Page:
The prosecution said Sunday it is looking into allegations the state intelligence agency set up plans to control the management of major broadcasters in the late 2000s.
The National Intelligence Service was also found to have compiled a blacklist of senior officials and program directors critical of the conservative government according to its internal inspection.
The prosecution is widening its probe into past wrongdoings by NIS officials involved in political smear campaigns and gagging dissident cultural figures under two conservative governments from February 2008 to March 2017.
An NIS special committee launched by the liberal Moon Jae-in government is also conducting extensive probes into alleged political meddling, abuse of power and human rights violations by the spy agency.
The NIS panel recently handed to the Seoul Central District Prosecutors' Office a raft of documents which contain NIS plans to change the leadership at major TV networks in 2009. It advised the government to replace them by having executives tender their resignations in masse and selectively receive them.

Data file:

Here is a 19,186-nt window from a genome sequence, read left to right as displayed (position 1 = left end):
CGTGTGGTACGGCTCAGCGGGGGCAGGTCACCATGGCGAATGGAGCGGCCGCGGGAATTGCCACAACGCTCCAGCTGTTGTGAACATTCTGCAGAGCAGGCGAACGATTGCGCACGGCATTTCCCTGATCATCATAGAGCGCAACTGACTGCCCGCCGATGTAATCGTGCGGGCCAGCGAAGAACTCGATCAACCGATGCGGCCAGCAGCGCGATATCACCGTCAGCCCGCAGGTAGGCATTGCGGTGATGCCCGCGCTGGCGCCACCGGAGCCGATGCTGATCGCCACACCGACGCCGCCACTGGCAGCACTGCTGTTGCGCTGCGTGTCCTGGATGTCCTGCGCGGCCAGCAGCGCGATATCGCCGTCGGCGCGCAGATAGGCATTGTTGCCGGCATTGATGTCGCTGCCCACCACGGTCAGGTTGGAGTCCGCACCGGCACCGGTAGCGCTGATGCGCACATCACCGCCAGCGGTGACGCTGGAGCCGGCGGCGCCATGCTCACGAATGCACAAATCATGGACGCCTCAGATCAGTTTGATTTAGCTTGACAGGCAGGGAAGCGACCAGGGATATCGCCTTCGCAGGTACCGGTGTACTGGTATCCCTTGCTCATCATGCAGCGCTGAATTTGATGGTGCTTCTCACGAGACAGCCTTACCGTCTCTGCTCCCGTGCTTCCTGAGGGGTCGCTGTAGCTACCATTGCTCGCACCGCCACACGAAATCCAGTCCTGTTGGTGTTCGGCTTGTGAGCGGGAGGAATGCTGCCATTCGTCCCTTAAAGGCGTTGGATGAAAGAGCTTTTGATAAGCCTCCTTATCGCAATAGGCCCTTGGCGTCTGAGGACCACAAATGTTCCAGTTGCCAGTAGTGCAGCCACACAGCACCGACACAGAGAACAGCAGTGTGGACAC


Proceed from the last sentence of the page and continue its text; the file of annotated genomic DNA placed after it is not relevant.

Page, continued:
In December 2009 MBC President Ohm Ki-young and other senior officials offered to resign. He was replaced by a figure close to the government.
The documents indicated the NIS had checked the political stances of a number of executives of public broadcasters and interfered with their personnel changes.
The probe panel also found documents that suggest the NIS created and managed a watch list of program makers and employees unfriendly to the government.
In 2010 the agency pressured a broadcaster to drop a documentary made by a listed director from an annual awards show, according to the records. A radio program director on the list was assigned to a position in a regional branch that year.
The prosecution plans to look into whether the plans were executed, which would constitute abuse of power and the violation of its duty of political neutrality.
The prosecutors last week started an investigation into allegations that then NIS chief Won Se-hoon and other NIS officials managed a blacklist of artists and cultural figures unfriendly to the Lee government.
On Friday, the ruling party called for a parliamentary probe into alleged attempts by the former governments to control local broadcasters.
All of the 121 Democratic Party lawmakers signed a motion requesting the investigation into 37 cases involving the two administrations.
Among the cases are purported political moves to meddle in the operations of three major broadcasters -- KBS, MBC and YTN -- and those involving journalists thought to have been unfairly sacked due to their political views. (Yonhap)